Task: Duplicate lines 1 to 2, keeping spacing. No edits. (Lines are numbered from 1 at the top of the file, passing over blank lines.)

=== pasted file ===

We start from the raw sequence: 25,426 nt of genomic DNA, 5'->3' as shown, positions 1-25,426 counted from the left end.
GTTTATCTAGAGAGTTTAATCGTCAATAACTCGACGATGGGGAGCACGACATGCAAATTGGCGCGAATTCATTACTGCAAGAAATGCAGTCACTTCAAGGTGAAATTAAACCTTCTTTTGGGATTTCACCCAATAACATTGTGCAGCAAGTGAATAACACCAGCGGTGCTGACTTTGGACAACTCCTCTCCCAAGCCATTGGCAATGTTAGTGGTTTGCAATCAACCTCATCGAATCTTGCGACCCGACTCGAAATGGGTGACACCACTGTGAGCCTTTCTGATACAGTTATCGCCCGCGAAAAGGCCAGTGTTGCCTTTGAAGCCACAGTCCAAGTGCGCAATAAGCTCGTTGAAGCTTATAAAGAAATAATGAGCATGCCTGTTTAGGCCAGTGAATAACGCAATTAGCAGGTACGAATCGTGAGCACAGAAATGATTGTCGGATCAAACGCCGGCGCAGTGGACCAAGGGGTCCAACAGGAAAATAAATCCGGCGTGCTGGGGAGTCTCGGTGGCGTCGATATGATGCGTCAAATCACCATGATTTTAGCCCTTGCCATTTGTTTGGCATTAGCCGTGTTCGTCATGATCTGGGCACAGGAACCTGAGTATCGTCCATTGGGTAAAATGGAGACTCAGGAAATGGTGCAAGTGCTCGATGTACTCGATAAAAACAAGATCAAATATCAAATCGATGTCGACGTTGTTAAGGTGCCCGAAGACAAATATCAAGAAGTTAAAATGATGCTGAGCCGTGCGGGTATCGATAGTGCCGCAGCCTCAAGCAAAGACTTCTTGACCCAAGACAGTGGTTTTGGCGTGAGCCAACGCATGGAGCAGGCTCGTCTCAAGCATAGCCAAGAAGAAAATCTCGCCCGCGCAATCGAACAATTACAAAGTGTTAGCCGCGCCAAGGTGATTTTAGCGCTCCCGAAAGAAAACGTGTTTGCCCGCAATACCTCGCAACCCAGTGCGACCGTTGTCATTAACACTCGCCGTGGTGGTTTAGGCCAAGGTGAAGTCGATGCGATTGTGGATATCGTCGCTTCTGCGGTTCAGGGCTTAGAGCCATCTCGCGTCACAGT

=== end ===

We start from the raw sequence: 25,426 nt of genomic DNA, 5'->3' as shown, positions 1-25,426 counted from the left end.
GTTTATCTAGAGAGTTTAATCGTCAATAACTCGACGATGGGGAGCACGACATGCAAATTGGCGCGAATTCATTACTGCAAGAAATGCAGTCACTTCAAGGTGAAATTAAACCTTCTTTTGGGATTTCACCCAATAACATTGTGCAGCAAGTGAATAACACCAGCGGTGCTGACTTTGGACAACTCCTCTCCCAAGCCATTGGCAATGTTAGTGGTTTGCAATCAACCTCATCGAATCTTGCGACCCGACTCGAAATGGGTGACACCACTGTGAGCCTTTCTGATACAGTTATCGCCCGCGAAAAGGCCAGTGTTGCCTTTGAAGCCACAGTCCAAGTGCGCAATAAGCTCGTTGAAGCTTATAAAGAAATAATGAGCATGCCTGTTTAGGCCAGTGAATAACGCAATTAGCAGGTACGAATCGTGAGCACAGAAATGATTGTCGGATCAAACGCCGGCGCAGTGGACCAAGGGGTCCAACAGGAAAATAAATCCGGCGTGCTGGGGAGTCTCGGTGGCGTCGATATGATGCGTCAAATCACCATGATTTTAGCCCTTGCCATTTGTTTGGCATTAGCCGTGTTCGTCATGATCTGGGCACAGGAACCTGAGTATCGTCCATTGGGTAAAATGGAGACTCAGGAAATGGTGCAAGTGCTCGATGTACTCGATAAAAACAAGATCAAATATCAAATCGATGTCGACGTTGTTAAGGTGCCCGAAGACAAATATCAAGAAGTTAAAATGATGCTGAGCCGTGCGGGTATCGATAGTGCCGCAGCCTCAAGCAAAGACTTCTTGACCCAAGACAGTGGTTTTGGCGTGAGCCAACGCATGGAGCAGGCTCGTCTCAAGCATAGCCAAGAAGAAAATCTCGCCCGCGCAATCGAACAATTACAAAGTGTTAGCCGCGCCAAGGTGATTTTAGCGCTCCCGAAAGAAAACGTGTTTGCCCGCAATACCTCGCAACCCAGTGCGACCGTTGTCATTAACACTCGCCGTGGTGGTTTAGGCCAAGGTGAAGTCGATGCGATTGTGGATATCGTCGCTTCTGCGGTTCAGGGCTTAGAGCCATCTCGCGTCACAGT